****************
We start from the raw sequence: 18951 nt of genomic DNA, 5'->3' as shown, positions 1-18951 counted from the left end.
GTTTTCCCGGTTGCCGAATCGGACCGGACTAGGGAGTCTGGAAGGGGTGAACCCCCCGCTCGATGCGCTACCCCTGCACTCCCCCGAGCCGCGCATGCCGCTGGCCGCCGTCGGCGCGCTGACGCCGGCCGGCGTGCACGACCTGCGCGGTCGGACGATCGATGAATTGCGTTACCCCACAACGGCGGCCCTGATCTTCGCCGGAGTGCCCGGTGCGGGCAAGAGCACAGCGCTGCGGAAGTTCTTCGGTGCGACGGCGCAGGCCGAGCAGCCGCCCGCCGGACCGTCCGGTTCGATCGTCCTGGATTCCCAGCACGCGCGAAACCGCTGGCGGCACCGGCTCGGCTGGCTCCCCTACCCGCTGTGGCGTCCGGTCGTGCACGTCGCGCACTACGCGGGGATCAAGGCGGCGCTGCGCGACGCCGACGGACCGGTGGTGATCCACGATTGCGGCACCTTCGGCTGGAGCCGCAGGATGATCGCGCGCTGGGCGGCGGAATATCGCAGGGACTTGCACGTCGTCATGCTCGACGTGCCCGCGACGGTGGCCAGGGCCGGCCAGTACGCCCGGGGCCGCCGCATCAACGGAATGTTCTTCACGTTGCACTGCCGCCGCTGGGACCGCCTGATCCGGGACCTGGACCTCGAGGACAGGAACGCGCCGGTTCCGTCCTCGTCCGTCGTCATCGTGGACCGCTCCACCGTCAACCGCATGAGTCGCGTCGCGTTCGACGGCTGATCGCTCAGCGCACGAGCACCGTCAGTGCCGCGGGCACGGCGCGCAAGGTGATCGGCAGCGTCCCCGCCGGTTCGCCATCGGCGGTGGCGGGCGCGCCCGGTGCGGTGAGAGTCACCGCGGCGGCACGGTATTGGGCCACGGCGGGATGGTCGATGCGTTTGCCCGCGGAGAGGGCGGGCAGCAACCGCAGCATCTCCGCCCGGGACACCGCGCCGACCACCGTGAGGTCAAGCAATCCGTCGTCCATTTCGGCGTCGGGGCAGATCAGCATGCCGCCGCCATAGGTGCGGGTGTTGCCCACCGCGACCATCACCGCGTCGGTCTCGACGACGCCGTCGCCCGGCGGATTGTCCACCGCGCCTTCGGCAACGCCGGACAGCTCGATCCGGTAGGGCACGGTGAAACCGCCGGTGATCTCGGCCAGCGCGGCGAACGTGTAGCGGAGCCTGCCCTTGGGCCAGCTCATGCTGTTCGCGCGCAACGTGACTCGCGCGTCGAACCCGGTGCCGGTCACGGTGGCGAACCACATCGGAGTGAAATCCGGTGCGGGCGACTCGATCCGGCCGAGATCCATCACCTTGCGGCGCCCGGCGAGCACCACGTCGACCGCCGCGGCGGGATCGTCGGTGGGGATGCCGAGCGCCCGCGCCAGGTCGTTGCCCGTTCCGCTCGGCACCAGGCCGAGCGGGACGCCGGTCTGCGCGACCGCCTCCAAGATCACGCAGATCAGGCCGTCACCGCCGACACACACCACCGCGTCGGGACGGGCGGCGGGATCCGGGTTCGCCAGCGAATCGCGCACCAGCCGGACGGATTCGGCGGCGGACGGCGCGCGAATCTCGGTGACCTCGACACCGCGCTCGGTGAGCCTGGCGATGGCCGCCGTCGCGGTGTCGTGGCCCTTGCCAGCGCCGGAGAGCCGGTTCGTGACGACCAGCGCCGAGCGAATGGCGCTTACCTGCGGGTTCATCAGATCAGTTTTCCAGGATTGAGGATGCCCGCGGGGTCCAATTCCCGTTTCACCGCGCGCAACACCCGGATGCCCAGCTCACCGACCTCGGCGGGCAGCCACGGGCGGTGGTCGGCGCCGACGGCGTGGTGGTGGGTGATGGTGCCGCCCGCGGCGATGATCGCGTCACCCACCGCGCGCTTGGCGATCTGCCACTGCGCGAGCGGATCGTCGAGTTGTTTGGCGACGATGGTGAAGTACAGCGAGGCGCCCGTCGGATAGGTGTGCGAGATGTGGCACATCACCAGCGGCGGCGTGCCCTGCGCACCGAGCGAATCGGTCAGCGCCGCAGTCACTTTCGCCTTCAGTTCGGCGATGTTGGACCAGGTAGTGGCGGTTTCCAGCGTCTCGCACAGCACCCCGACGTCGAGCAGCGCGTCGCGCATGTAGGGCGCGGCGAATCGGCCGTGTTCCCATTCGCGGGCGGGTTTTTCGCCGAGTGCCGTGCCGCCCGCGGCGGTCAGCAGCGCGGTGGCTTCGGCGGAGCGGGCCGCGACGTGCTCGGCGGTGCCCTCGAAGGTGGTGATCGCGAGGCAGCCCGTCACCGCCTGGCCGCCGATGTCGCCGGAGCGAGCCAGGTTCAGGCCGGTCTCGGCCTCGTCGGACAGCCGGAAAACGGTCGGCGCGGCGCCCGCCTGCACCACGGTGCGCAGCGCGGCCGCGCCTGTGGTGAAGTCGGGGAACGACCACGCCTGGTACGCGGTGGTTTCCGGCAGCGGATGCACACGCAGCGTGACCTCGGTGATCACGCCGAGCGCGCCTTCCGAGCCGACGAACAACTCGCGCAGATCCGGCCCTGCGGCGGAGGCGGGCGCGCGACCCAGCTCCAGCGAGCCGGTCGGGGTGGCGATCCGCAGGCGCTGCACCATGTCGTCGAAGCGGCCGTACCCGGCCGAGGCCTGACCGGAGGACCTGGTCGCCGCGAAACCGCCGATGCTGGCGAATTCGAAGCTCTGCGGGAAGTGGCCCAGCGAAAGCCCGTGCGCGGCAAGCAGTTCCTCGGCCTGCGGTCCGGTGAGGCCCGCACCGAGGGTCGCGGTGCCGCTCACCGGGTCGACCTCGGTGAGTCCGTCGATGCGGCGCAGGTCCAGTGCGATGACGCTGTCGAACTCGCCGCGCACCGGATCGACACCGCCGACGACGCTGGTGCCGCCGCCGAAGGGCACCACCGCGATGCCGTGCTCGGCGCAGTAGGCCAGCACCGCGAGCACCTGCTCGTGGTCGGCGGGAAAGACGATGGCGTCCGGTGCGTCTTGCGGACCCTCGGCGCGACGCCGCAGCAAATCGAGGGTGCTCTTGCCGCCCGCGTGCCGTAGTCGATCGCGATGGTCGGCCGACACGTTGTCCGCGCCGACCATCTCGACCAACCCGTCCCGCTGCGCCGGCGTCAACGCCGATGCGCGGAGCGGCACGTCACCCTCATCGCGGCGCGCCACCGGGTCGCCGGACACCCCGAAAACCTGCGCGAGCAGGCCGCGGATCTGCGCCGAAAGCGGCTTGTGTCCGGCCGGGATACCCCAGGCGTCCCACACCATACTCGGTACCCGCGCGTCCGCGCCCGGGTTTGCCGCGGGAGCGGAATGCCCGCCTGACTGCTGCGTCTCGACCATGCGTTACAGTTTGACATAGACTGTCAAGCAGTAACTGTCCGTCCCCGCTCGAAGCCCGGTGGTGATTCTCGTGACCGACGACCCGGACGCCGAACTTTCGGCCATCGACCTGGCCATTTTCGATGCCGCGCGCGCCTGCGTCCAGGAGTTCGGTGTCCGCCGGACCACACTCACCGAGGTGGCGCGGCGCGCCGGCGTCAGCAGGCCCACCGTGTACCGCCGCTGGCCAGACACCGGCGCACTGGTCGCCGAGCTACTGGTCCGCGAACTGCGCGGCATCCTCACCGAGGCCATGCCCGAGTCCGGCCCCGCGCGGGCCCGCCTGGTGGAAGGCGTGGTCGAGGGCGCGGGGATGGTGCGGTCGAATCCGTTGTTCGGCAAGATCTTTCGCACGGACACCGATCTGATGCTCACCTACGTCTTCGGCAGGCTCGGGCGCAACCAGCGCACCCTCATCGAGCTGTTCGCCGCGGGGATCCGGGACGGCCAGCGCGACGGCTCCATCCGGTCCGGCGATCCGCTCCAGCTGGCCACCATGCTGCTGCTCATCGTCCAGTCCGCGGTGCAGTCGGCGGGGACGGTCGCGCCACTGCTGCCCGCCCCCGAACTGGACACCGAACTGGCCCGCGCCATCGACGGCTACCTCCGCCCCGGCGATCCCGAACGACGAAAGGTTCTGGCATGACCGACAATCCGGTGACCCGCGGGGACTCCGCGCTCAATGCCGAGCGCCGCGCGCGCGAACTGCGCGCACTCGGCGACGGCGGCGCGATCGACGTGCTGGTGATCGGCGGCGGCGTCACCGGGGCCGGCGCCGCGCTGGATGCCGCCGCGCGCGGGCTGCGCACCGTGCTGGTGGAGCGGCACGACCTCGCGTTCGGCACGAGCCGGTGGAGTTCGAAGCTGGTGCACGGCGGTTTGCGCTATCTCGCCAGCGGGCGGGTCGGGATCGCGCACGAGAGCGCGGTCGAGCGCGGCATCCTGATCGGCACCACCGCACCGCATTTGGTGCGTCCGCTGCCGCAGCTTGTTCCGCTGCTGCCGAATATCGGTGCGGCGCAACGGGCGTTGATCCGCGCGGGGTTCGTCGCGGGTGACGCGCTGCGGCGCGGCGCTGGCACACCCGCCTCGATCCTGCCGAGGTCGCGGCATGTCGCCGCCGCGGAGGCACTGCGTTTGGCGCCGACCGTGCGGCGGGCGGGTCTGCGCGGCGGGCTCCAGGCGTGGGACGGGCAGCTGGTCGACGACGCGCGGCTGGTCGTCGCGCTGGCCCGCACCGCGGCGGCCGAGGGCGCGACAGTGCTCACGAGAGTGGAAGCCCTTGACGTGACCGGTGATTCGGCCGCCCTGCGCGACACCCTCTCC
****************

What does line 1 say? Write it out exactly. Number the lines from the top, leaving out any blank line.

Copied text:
We start from the raw sequence: 18951 nt of genomic DNA, 5'->3' as shown, positions 1-18951 counted from the left end.